A dozen people turned out on the steps of Delaware’s Carvel State Office Building in Wilmington to fight against a judicial system they say is more like a caste system.
Monday’s rally stemmed from a 2008 child rape case that gained attention last month, when Tracy Richards filed a lawsuit against her ex-husband Robert Richards IV. Court documents show Richards pled guilty to raping his daughter, who was 3 at the time.
The mother of two says four years ago Richards also admitted to sexually abusing their son when he was a toddler. Tracy Richards is seeking damages for personal injuries caused by Richards to their two children, who are presently 11 and 9-years-old.
In the case, Delaware Judge Jan Jurden suspended an eight year prison sentence and sentenced Richards to probation saying he “will not fare well” behind bars.
Rallyers say the punishment did not fit the crime of fourth degree rape, and question how much of a role Richards’ family lineage and wealth played. Richards is the great grandson of du Pont patriarch Irénée du Pont and his father is Robert Richards III, a retired partner in a prominent Wilmington law firm.
“We have people that are in prison for much less crimes that are serving time,” said protest organizer Earl Lofland. “Just because the gentleman is with [the] family of du Pont, I don’t believe that that should entitle him to special treatments.”
Protester Heather Gilmer is also crying foul. Gilmer says Jurden presided over her case against Delmarva Power. Her son, Alex Barber, was electrocuted when he was playing near wires Gilmer describes as dangerously low. She says Jurden dismissed the case in favor of the utility company before the trial even got underway.
“It’s those who can afford to pay, get off and those who can’t, you just get hurt,” said Gilmer, who was left with $300,000 in hospital bills. “She needs to go. We do not need people like that on the bench, we don’t.”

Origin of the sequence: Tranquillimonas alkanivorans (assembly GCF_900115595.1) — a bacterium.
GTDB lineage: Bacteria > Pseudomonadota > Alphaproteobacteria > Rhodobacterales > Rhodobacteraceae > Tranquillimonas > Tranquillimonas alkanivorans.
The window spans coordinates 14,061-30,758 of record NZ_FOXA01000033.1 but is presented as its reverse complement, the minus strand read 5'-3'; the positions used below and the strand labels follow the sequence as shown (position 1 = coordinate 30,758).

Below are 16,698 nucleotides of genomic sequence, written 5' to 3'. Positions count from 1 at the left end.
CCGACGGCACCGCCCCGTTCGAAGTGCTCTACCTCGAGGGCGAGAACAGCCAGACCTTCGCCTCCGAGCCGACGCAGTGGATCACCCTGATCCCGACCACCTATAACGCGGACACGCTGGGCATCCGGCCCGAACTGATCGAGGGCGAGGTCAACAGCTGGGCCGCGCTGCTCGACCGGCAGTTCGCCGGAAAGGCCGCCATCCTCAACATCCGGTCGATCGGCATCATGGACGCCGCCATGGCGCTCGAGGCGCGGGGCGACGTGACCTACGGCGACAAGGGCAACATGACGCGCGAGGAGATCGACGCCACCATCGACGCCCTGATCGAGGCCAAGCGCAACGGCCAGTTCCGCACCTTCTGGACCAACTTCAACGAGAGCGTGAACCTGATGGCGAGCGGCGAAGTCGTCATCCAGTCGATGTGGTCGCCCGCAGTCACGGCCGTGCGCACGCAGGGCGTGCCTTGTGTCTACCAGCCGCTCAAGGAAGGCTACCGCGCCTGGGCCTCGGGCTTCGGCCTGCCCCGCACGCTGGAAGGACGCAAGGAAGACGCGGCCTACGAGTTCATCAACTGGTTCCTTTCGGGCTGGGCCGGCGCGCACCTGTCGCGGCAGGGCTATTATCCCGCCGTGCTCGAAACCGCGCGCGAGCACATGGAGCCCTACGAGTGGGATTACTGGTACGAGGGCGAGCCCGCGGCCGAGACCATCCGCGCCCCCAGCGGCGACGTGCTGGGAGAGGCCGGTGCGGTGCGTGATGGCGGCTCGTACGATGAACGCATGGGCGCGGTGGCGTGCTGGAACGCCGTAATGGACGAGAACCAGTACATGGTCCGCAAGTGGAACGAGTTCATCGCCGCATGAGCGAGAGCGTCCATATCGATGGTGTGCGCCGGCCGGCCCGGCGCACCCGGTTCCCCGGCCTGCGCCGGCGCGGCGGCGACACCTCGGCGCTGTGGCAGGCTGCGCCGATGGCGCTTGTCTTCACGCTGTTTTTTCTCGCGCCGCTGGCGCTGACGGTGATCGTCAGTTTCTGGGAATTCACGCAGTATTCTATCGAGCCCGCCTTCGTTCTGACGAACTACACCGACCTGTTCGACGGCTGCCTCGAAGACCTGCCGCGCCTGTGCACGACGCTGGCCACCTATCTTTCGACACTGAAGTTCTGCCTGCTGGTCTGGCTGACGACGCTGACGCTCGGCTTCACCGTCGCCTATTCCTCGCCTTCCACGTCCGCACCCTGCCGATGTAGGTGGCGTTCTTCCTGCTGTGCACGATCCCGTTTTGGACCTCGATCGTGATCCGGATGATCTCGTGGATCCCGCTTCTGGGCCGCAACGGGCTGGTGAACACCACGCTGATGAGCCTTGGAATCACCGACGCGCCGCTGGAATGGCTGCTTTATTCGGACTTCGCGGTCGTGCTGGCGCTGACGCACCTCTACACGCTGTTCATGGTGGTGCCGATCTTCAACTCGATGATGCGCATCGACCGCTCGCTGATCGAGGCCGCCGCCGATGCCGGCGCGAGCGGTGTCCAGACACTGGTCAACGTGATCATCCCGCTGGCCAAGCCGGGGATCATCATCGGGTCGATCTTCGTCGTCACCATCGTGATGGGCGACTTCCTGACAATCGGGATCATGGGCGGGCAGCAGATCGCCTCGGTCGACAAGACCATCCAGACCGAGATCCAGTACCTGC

Jahi Issa helped organize today’s rally. He believes the Richards case reflects a systemic problem in Delaware’s court system.
“If we are to look at the criminalization of Blacks and Latinos in this state, and we know that the percentages are disproportionately Black and Latino, then we can almost assume that rich people get off and poor people don’t.”
Rallyers want an investigation into the Delaware courts and into whether there was any sort of judicial misconduct on Jurden’s part.
Attorney General Beau Biden did not respond to the protesters, but has said he stands by the judge and his prosecutors who handled the case.
Judge Jurden’s decision was part of a plea negotiated between prosecutors and the defense. News of the deal has not only drawn the ire of some Delawareans, but also from people nationwide. Biden defended the actions from his office and Jurden’s ruling in a letter to the editor of Delaware newspaper The News Journal last week.
In it, he wrote about how tough it is to prove child sex abuse in court, especially when the victim was only 3-years-old at the time of the abuse. So rather than re-traumatize the child by requiring her to testify, or risk a jury returning a not-guilty verdict in which Richards could walk away scot-free, Biden said the plea struck a “difficult balance.”
Beau Biden, who is up for reelection this November, also received criticism from the state Republican party. In a statement posted online last week, Delaware GOP Executive Director John Fluharty questioned whether Biden neglected the goings-on in the Attorney General’s office because he was more focused on father Joe Biden’s run for the White House.